Gov. Jerry Brown declared a state of emergency for California. Some federal help is on the way as the state has secured a grant from FEMA to offset the costs of fighting the fires.
More than 9,000 firefighters are working all over the drought-stricken state to quell the fast-moving wildfires.
One of the blazes that broke out in Modoc County claimed the life of a U.S. Forest Service firefighter.
In Southern California, a California Highway Patrol officer sustained serious burns in a brush fire near the Cajon Pass, which was started by exploding oxygen tanks.
Earlier in July, a fast-moving blaze in the same location charred 3,500 acres, along with dozens of homes and cars abandoned on the 15 Freeway.
A blaze erupted in Ventura County Sunday afternoon in the Los Padres National Forest, burning 250 acres. More than 1,000 firefighters were deployed to fight the fire. Two nearby campgrounds were evacuated and Highway 33 was shut down.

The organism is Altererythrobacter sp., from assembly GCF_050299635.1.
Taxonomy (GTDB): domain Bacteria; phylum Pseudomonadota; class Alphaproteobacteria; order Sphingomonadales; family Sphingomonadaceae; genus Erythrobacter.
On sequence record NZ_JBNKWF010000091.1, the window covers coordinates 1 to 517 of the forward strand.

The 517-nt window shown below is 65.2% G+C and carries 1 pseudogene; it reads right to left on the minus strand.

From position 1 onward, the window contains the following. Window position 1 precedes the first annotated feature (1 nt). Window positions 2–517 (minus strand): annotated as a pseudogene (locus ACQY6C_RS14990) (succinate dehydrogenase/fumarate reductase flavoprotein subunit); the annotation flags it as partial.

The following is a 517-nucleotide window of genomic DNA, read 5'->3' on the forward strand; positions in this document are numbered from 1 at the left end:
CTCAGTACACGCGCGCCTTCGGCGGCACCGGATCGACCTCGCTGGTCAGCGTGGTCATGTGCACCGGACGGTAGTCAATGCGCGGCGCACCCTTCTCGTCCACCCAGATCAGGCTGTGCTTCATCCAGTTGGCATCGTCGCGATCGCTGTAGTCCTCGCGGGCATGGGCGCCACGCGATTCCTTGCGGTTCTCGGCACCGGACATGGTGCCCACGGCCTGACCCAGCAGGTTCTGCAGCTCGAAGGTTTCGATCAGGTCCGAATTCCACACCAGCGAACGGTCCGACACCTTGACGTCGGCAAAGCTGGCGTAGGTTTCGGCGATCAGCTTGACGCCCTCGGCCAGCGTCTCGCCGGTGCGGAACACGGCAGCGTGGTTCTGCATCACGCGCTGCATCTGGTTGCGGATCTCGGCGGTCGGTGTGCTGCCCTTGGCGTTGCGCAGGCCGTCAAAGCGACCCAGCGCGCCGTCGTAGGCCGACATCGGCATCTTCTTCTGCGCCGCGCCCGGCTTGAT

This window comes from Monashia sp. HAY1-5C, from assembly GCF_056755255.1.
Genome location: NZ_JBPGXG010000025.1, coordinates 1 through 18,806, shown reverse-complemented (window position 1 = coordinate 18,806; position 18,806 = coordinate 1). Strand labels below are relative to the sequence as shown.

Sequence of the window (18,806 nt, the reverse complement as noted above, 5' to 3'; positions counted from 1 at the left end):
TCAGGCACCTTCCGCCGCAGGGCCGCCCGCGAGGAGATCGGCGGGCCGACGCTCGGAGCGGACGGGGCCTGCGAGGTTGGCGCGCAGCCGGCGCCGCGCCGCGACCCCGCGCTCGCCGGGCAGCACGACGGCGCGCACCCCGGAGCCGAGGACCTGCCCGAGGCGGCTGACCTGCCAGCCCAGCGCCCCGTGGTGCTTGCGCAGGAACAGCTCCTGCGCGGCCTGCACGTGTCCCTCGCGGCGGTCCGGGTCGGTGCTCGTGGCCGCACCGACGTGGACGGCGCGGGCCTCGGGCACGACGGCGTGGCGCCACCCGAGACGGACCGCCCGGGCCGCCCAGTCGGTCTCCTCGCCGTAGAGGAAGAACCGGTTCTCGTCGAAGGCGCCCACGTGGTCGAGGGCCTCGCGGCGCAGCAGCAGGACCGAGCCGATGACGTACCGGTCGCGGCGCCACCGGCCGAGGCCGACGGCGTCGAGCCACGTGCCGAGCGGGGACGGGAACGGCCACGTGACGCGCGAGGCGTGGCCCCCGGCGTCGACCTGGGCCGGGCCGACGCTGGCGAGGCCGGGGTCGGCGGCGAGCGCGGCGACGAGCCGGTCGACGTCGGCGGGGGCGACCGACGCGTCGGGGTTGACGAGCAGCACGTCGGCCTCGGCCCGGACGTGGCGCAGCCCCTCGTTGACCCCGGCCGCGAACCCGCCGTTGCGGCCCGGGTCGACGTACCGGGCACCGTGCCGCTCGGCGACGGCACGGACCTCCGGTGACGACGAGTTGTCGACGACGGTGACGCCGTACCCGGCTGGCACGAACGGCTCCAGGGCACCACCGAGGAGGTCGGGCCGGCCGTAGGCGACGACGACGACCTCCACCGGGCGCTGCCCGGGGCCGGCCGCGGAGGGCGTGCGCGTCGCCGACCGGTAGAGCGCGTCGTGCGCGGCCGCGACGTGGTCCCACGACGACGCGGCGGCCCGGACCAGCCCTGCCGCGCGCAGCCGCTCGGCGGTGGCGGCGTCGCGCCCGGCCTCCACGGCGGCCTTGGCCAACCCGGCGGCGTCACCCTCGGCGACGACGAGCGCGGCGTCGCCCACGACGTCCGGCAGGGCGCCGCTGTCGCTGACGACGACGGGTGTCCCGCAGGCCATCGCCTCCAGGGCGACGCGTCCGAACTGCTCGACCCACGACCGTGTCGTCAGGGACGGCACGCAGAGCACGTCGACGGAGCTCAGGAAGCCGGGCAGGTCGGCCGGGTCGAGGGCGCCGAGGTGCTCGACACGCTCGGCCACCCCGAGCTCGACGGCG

Thunder and lightning storms have also sparked wildfires in areas filled with dry brush. About 600 firefighters were working to put out as many as 18 small fires sparked by lightning strikes in Humboldt County.
Firefighters are also battling a blaze dubbed the Willow Fire in the Sierra National Forest. Crews have contained 50 percent of the blaze that has ripped through more than 5,000 acres.
The largest fire burning in California is the Rocky Fire in Lake County, which has burned 54,000 acres and is only 5 percent contained. The blaze is now larger than the city of Oakland.
Another blaze called the Wragg Fire, which is burning in Napa and Solano counties near Lake Berryessa, is 95 percent contained. It scorched more than 8,000 acres since it started in mid-July.
The Associated Press and KGO-TV contributed to this report.